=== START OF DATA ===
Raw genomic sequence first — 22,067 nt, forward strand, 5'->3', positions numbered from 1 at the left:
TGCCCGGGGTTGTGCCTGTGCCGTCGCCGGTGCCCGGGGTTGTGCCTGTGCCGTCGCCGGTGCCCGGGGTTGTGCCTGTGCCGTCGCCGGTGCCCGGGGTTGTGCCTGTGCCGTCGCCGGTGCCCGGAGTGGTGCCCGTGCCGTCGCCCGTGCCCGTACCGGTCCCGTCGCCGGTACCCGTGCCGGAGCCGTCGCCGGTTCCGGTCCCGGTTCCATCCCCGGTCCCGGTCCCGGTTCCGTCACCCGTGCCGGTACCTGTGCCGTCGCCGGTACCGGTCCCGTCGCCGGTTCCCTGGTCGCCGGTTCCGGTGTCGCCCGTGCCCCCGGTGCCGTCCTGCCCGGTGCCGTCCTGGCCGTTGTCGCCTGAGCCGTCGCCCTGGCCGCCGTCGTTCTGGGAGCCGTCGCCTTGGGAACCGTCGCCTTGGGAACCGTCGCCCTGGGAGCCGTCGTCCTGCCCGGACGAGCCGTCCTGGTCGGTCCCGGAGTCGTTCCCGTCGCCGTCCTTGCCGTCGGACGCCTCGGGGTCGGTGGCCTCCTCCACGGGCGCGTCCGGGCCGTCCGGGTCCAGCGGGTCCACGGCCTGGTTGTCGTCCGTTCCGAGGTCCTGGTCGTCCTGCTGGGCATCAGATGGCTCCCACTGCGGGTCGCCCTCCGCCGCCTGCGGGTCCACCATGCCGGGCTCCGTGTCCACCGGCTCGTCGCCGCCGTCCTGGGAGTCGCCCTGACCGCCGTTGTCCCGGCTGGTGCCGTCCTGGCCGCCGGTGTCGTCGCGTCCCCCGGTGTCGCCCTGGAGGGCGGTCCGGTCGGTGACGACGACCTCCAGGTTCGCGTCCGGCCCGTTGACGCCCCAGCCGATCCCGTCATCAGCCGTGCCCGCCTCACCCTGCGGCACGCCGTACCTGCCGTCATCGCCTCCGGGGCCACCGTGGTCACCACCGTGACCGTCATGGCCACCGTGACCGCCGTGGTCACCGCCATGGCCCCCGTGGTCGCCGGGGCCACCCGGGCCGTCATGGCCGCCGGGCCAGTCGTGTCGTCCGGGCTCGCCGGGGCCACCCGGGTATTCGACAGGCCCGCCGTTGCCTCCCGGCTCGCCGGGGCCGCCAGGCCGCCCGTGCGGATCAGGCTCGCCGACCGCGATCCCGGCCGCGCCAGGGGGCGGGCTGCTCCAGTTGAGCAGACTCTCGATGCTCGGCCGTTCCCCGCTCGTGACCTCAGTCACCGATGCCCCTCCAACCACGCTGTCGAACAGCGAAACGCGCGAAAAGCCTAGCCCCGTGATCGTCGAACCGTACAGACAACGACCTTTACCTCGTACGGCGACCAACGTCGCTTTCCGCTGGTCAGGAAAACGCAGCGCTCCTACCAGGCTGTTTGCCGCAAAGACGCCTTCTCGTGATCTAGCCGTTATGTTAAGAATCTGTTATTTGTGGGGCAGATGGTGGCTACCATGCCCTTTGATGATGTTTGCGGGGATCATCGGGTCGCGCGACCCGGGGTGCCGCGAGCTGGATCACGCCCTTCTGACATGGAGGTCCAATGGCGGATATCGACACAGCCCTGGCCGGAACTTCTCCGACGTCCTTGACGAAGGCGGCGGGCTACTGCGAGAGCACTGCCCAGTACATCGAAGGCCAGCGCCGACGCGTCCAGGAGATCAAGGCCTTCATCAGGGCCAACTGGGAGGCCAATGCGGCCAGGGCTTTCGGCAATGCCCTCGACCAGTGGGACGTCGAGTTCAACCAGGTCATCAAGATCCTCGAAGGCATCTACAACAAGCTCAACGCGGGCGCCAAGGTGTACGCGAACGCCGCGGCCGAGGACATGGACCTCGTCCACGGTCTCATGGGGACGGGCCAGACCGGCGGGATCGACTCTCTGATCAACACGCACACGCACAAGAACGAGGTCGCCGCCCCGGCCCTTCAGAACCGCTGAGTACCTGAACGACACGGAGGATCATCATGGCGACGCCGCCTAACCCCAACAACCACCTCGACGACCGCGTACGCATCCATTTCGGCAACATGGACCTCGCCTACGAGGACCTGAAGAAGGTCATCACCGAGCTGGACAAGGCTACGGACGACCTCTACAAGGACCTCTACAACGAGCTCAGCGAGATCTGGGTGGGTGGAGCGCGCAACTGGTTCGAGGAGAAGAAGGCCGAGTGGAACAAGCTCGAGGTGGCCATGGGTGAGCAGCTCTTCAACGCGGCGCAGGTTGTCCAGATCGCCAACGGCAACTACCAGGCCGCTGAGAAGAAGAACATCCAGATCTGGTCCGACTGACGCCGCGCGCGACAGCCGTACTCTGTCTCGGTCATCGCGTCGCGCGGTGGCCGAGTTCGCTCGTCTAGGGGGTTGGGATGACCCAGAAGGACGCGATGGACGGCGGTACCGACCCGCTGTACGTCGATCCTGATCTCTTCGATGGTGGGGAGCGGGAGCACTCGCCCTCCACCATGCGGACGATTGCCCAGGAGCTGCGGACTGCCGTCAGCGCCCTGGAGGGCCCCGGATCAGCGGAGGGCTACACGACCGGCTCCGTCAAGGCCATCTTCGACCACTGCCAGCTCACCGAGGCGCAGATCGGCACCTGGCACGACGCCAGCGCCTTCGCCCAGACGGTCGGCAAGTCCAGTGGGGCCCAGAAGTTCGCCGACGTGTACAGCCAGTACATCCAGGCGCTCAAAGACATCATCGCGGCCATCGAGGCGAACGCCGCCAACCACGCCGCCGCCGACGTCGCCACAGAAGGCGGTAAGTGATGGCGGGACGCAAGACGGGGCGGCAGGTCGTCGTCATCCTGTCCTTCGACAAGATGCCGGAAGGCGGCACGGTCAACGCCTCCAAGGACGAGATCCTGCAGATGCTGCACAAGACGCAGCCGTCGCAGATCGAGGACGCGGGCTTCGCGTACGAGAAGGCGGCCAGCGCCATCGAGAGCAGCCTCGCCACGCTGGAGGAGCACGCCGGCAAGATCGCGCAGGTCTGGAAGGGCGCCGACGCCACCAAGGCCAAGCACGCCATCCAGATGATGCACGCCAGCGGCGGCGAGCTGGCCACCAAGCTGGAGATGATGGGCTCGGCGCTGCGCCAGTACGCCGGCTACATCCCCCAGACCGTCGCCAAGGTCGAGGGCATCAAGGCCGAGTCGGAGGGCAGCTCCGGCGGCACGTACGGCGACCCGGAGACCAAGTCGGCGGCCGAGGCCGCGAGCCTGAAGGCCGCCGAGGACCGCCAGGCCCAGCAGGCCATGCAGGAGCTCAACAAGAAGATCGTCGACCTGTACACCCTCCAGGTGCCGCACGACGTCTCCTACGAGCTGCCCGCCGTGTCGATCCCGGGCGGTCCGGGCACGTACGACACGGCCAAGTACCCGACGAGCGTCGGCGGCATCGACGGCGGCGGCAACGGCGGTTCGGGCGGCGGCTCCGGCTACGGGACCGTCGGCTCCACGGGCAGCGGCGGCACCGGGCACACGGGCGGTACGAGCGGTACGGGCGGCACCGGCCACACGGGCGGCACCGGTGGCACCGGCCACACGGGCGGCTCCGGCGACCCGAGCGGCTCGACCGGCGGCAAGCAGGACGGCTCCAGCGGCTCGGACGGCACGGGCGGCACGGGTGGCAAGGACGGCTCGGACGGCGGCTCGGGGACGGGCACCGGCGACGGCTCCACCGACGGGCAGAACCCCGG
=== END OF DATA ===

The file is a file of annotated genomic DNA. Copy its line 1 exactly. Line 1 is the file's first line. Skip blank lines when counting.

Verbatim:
Raw genomic sequence first — 22,067 nt, forward strand, 5'->3', positions numbered from 1 at the left: